Whatever one thinks of the criminal prosecutions and state “civil” suits against Donald Trump (and there are good reasons to question many aspects of them), they represent the powerful state that he has not disavowed, except perhaps in occasional and incoherent baby talk, as long as he was running it. And there is something special about the way he sells this sort of state, provided he runs it, to his followers. America was in terminal decline before him, in four years he made it great again, it’s not great anymore since the election was stolen from him, but he will quickly make it great again if the election is not rigged.

Exactly like he sees elections, he will only think the trial jury is fair if it renders the right verdict. He apparently says it with no shame (“Jury for Donald Trump’s Hush-Money Trial Takes Shape: An Oncology Nurse, a Software Engineer, a Teacher,” Wall Street Journal, April 16, 2024):

After court, Trump headed up to a Harlem bodega for a campaign event. Asked by reporters about the jurors that have been selected, the Republican nominee said, “I’ll let you know in about two months.”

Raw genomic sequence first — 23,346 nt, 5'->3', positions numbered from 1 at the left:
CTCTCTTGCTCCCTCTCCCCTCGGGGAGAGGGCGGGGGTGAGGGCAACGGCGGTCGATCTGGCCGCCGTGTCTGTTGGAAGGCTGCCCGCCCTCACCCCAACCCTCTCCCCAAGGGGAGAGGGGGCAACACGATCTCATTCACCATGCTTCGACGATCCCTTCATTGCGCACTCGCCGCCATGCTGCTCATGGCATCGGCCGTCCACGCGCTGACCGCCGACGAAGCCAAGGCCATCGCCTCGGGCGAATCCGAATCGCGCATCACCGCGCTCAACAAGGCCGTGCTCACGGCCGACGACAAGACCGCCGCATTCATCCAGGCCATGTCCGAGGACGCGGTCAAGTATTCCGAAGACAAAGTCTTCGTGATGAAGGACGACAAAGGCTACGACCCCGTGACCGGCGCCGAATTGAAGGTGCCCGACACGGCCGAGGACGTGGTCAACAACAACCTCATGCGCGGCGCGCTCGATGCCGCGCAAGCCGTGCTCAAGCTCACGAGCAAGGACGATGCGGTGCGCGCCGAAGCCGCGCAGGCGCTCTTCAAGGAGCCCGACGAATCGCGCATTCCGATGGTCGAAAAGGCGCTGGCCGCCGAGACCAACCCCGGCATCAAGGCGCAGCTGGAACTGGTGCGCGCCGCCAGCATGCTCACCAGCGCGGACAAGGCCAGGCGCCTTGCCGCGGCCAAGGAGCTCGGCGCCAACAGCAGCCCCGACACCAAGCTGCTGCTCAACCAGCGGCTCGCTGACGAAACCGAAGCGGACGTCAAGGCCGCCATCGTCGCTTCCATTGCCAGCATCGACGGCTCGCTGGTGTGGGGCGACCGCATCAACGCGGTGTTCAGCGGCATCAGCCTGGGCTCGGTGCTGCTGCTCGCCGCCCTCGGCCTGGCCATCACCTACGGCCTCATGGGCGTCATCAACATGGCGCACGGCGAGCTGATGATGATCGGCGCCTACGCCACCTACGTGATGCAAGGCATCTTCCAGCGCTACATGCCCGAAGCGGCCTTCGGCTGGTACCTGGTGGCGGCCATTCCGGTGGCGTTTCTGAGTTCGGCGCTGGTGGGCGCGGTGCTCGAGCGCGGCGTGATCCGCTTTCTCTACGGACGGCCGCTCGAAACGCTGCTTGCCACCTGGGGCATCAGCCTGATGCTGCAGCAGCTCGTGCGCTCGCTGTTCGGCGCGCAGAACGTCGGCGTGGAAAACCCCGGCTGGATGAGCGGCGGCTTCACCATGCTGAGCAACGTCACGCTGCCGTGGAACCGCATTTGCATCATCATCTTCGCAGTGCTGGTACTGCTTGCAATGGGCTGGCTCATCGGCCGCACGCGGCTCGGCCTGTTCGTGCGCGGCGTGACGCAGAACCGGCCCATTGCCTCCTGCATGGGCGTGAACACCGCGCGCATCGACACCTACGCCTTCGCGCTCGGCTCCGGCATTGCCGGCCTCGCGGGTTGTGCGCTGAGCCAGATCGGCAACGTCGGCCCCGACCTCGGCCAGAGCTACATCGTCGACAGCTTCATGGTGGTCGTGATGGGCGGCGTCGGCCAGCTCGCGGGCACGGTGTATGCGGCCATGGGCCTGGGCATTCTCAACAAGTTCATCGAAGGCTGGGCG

Politicians and rulers are typically ordinary Joes with more dangerous incentives, and I don’t want to propose any other as a Platonic model. But on the probability distribution, there is something special in Mr. Trump’s character and the way he deals with truth and reality, as an article in the current issue of The Economist would suggest (“Truth Social Is a Mind-Bending Win for Donald Trump,” April 18, 2024). Just the article’s artwork (much better than mine with DALL-E) is worth the detour. Three excerpts from the article:

Since shares in Donald Trump’s media firm began trading publicly on March 26th, their value has slid by more than half. …

The performance of Mr Trump’s stock [in his media firm] so far represents the purest demonstration of his power not just to bend reality, but to convert illusion into reality—and also, maybe, of how Americans are coming to confuse the two. …

What Mr Trump has called “truthful hyperbole”, and others call lying, has been central to his success. When he built Trump Tower it had 58 floors, but in numbering them he skipped ten to claim 68 instead. This tactic has occasionally caught up with him, most severely in the $355m penalty imposed on him in February after a New York judge found Mr Trump had lied for years to secure loans and make deals—trebling the size of his penthouse apartment, for example, and valuing his Mar-a-Lago estate in Florida based on its potential for residential development, though he had surrendered the rights to develop it as anything but a club.


By Pierre Lemieux and DALL-E